-Cryder
The following user(s) said Thank You: SurfskiEstonia, seajak

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2 years 11 months ago #27052 by kwolfe
Thanks for the encouragement and the indoctrination into the club to the colossally stupid!

Yeah, I'm learning that the catch and leg drive is extremely important. Not only getting a good solid catch but the timing of the leg drive and matching the power of the two is a delicate dance. If either they are timed correctly or applied with the same power, you are put off balance.

This mornings effort was good but the average speed wasn't good because I was at the small lake I normally train at in the morning. It was raining, dark and I couldn't see the spots with pond weeds so I made a smaller loop I knew would be clear of them. The dark definitely tests your senses a bit. I could still see the white bow but couldn't see the water as well so had to trust the "feel" of it. Tried a few hard "sprints" and got up to 8.5mph. This is with the gps attached to the boat this time.

This boat really feels like it wants to be fast. At that pace, the V8 would feel like a was pushing a barge. The V14 feels like it has so much more to give. Just need to keep working to get there.

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2 years 11 months ago #27054 by MAS
Thanks kwolfe and Cryder sharing your experiences in making the leap. Where I paddle I get to see quite a few junior sprint & marathon K1 racers making their leaps to next more unstable & faster K1s. It's amazing how fast some of them go from "remove hand from the pier and 2 secs later swim" to paddling & swimming every few minutes to paddling pretty well. Besides having the benefit of youth and learning the balance it seems to be exactly what Cryder writes about strong self-confidence and trusting the catch for balancing aid.

Myself I keep on struggling with the deadly loop where fear of swimming results in tentative catch impacting balance and ruining technique and thus does not really help progressing with learning. Perhaps took a too big leap for my abilities (mental & balance) and perhaps should have gone with a ski that can be remounted rather than sprint K1 style where swim is a swim to the shore and even there remounting is tricky without a pier.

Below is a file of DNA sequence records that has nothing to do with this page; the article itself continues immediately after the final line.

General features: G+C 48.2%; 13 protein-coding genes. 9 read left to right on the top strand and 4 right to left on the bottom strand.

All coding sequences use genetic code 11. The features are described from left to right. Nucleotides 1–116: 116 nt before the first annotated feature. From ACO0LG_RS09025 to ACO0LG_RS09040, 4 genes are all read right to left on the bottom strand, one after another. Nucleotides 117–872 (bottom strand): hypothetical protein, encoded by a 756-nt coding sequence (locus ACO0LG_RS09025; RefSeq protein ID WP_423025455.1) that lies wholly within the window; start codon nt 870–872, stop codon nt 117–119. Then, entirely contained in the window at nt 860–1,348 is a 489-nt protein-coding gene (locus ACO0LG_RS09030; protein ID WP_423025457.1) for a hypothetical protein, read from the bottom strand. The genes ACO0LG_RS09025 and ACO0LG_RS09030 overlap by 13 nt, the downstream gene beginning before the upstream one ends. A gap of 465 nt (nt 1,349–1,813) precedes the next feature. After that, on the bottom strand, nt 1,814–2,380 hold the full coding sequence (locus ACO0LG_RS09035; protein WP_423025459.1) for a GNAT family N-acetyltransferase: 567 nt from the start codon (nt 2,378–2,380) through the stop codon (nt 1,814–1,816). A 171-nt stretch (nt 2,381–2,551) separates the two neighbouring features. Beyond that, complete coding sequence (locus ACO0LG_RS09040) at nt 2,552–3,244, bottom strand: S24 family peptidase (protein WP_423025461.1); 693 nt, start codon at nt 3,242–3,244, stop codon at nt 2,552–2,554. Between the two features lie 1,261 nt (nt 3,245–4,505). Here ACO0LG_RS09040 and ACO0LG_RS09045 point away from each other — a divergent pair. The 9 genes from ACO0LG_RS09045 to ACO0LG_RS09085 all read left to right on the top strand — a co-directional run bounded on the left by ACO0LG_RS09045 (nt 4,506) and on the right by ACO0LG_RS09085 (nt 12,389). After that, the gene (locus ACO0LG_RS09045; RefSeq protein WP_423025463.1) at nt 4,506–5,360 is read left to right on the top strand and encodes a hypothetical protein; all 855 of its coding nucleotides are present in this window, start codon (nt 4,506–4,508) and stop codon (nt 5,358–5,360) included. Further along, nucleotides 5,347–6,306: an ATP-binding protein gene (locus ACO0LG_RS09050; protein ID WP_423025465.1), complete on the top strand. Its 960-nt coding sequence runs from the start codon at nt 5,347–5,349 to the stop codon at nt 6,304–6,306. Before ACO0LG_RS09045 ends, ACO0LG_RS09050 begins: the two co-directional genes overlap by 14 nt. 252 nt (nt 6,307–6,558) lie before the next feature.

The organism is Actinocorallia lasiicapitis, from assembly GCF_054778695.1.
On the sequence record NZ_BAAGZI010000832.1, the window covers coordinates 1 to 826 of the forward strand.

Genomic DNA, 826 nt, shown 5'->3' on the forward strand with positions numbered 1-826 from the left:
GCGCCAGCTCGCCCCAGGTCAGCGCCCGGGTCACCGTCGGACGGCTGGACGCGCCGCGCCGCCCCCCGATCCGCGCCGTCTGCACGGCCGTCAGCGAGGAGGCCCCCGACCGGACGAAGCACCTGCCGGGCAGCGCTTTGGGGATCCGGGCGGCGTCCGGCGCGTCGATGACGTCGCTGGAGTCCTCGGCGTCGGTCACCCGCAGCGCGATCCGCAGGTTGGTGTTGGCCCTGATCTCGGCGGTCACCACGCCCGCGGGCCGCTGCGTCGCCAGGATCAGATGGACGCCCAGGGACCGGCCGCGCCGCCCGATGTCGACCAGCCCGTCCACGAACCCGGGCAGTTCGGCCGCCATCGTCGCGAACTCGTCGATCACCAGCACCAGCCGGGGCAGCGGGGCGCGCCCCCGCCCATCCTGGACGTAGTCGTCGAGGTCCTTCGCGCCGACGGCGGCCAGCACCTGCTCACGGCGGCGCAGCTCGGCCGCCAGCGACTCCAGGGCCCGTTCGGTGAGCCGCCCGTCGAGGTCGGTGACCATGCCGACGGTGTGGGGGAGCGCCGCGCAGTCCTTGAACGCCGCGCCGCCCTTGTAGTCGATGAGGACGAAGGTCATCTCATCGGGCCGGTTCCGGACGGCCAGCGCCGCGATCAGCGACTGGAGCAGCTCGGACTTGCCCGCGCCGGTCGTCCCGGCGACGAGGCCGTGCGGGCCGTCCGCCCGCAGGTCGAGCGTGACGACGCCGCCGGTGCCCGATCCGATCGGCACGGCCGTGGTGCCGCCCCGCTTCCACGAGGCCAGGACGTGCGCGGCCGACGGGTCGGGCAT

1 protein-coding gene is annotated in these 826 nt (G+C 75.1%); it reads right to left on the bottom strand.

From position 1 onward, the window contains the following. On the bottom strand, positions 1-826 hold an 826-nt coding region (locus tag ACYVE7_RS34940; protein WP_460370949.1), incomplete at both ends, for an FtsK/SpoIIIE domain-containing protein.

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2 years 11 months ago - 2 years 11 months ago #27055 by Aurelius

MAS wrote: Myself I keep on struggling with the deadly loop where fear of swimming results in tentative catch impacting balance and ruining technique and thus does not really help progressing with learning. Perhaps took a too big leap for my abilities (mental & balance) and perhaps should have gone with a ski that can be remounted rather than sprint K1 style where swim is a swim to the shore and even there remounting is tricky without a pier.


Ugh. The more I read about K1's, the less enthusiastic I become about buying one. It's a shame they don't make them like surf skis, to facilitate remounts and to keep them from filling with water.

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2 years 11 months ago #27056 by MAS
Ugh. The more I read about K1's, the less enthusiastic I become about buying one. It's a shame they don't make them like surf skis, to facilitate remounts and to keep them from filling with water.

Well, that's what you have surf skis for ;=) I have only tried ski once, V8Pro for a test paddle. I was surprised how much worse the ergonomics felt vs. my Nelo Viper vs. even my Epic 18XS. Bucket and hump both limiting leg drive and hip rotation. So there is a price to pay for remountability. Though much prefer pedal steering vs. tiller bar in my Viper.

Taking the note from Cryder's comment above I tuned my Viper's foot brace a bit, brought carbon pull bar closer to toes and adjusted bottom of brace to better support soles of my feet. Whether it was all that or just good day I felt a lot more stable on a subsequent quick test paddle.

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2 years 11 months ago #27057 by photofr
I am not going to say WHO... but I guarantee that before 2018 is over, we will be seeing some amazing things for the consumers: PADDLERS!!!!

They may come in the form of really nice ergonomics for surfskis, as well as some pretty cool things as in: surfski-type K1, or at least K1s with pedals instead of a tiller. :)

Okay... dream a little dream: it can't hurt.

Ludovic
(Brittany, France)
The following user(s) said Thank You: SurfskiEstonia

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2 years 11 months ago #27059 by Cryder
Since you are focusing so much on technique and asking all the right questions, take a look at the Epic technique video series (if you haven't seen these already) to cross reference some of what you are thinking about and working on.

www.epickayaks.com/article/article/epic-technique-series

If you can travel to a big race where the pros attend, you'll be able to sign up for a demo / technique sessions taught by the best. These are often when paddlers make huge leaps and bounds in sorting out technique, and getting much faster at the same time. Not to mention the camaraderie of having other people around just like you.

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2 years 11 months ago #27076 by kwolfe
I would love to go to a big race but being a single dad in central PA doesn't lend itself much to traveling for paddling. :huh:

Good news is, I ordered a GoPro yesterday, so in about a week I should be able to post some video. I'm also going to try and get my V8 out later this week to get some GPS stats for comparison.

Aurelius,
By any chance would you want to part with the surf rudder from your V7. Do you know the dimensions?

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2 years 11 months ago #27080 by Aurelius

kwolfe wrote: I would love to go to a big race but being a single dad in central PA doesn't lend itself much to traveling for paddling. :huh:

Good news is, I ordered a GoPro yesterday, so in about a week I should be able to post some video. I'm also going to try and get my V8 out later this week to get some GPS stats for comparison.